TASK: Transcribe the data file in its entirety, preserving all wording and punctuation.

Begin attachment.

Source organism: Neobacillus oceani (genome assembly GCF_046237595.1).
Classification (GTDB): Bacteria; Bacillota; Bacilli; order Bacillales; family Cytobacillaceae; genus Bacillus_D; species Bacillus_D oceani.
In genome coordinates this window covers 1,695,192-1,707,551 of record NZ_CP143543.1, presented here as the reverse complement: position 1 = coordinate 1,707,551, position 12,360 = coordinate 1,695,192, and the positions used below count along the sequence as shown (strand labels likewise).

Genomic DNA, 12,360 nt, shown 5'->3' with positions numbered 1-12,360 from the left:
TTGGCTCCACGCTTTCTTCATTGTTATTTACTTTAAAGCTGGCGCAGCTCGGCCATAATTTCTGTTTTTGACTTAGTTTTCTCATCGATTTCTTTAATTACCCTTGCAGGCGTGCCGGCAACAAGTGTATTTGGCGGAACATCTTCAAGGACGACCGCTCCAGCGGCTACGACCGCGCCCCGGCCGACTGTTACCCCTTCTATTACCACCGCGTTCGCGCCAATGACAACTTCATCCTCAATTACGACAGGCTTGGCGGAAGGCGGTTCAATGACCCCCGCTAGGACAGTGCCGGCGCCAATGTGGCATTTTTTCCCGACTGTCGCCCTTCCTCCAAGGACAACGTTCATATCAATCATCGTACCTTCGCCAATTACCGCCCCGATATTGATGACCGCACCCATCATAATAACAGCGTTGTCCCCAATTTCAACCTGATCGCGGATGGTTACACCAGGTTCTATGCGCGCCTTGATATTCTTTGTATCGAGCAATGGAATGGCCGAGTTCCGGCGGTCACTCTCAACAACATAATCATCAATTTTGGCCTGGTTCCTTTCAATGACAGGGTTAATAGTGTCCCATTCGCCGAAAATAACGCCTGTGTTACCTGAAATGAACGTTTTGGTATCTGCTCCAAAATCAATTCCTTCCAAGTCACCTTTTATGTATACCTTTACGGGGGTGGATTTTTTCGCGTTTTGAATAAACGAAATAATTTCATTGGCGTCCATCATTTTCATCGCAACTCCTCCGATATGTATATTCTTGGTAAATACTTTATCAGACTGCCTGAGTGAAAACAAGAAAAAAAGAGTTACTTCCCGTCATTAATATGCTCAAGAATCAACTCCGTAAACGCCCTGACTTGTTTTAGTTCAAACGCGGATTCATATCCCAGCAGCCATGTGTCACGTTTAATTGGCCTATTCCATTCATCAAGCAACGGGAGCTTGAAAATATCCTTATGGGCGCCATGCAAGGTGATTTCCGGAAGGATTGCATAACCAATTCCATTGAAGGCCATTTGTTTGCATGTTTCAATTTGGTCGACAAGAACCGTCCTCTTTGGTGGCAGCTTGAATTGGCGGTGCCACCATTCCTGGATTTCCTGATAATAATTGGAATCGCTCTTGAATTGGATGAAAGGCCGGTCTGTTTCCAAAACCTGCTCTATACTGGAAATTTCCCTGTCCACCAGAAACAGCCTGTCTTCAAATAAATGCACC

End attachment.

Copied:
Source organism: Neobacillus oceani (genome assembly GCF_046237595.1).
Classification (GTDB): Bacteria; Bacillota; Bacilli; order Bacillales; family Cytobacillaceae; genus Bacillus_D; species Bacillus_D oceani.
In genome coordinates this window covers 1,695,192-1,707,551 of record NZ_CP143543.1, presented here as the reverse complement: position 1 = coordinate 1,707,551, position 12,360 = coordinate 1,695,192, and the positions used below count along the sequence as shown (strand labels likewise).

Genomic DNA, 12,360 nt, shown 5'->3' with positions numbered 1-12,360 from the left:
TTGGCTCCACGCTTTCTTCATTGTTATTTACTTTAAAGCTGGCGCAGCTCGGCCATAATTTCTGTTTTTGACTTAGTTTTCTCATCGATTTCTTTAATTACCCTTGCAGGCGTGCCGGCAACAAGTGTATTTGGCGGAACATCTTCAAGGACGACCGCTCCAGCGGCTACGACCGCGCCCCGGCCGACTGTTACCCCTTCTATTACCACCGCGTTCGCGCCAATGACAACTTCATCCTCAATTACGACAGGCTTGGCGGAAGGCGGTTCAATGACCCCCGCTAGGACAGTGCCGGCGCCAATGTGGCATTTTTTCCCGACTGTCGCCCTTCCTCCAAGGACAACGTTCATATCAATCATCGTACCTTCGCCAATTACCGCCCCGATATTGATGACCGCACCCATCATAATAACAGCGTTGTCCCCAATTTCAACCTGATCGCGGATGGTTACACCAGGTTCTATGCGCGCCTTGATATTCTTTGTATCGAGCAATGGAATGGCCGAGTTCCGGCGGTCACTCTCAACAACATAATCATCAATTTTGGCCTGGTTCCTTTCAATGACAGGGTTAATAGTGTCCCATTCGCCGAAAATAACGCCTGTGTTACCTGAAATGAACGTTTTGGTATCTGCTCCAAAATCAATTCCTTCCAAGTCACCTTTTATGTATACCTTTACGGGGGTGGATTTTTTCGCGTTTTGAATAAACGAAATAATTTCATTGGCGTCCATCATTTTCATCGCAACTCCTCCGATATGTATATTCTTGGTAAATACTTTATCAGACTGCCTGAGTGAAAACAAGAAAAAAAGAGTTACTTCCCGTCATTAATATGCTCAAGAATCAACTCCGTAAACGCCCTGACTTGTTTTAGTTCAAACGCGGATTCATATCCCAGCAGCCATGTGTCACGTTTAATTGGCCTATTCCATTCATCAAGCAACGGGAGCTTGAAAATATCCTTATGGGCGCCATGCAAGGTGATTTCCGGAAGGATTGCATAACCAATTCCATTGAAGGCCATTTGTTTGCATGTTTCAATTTGGTCGACAAGAACCGTCCTCTTTGGTGGCAGCTTGAATTGGCGGTGCCACCATTCCTGGATTTCCTGATAATAATTGGAATCGCTCTTGAATTGGATGAAAGGCCGGTCTGTTTCCAAAACCTGCTCTATACTGGAAATTTCCCTGTCCACCAGAAACAGCCTGTCTTCAAATAAATGCACC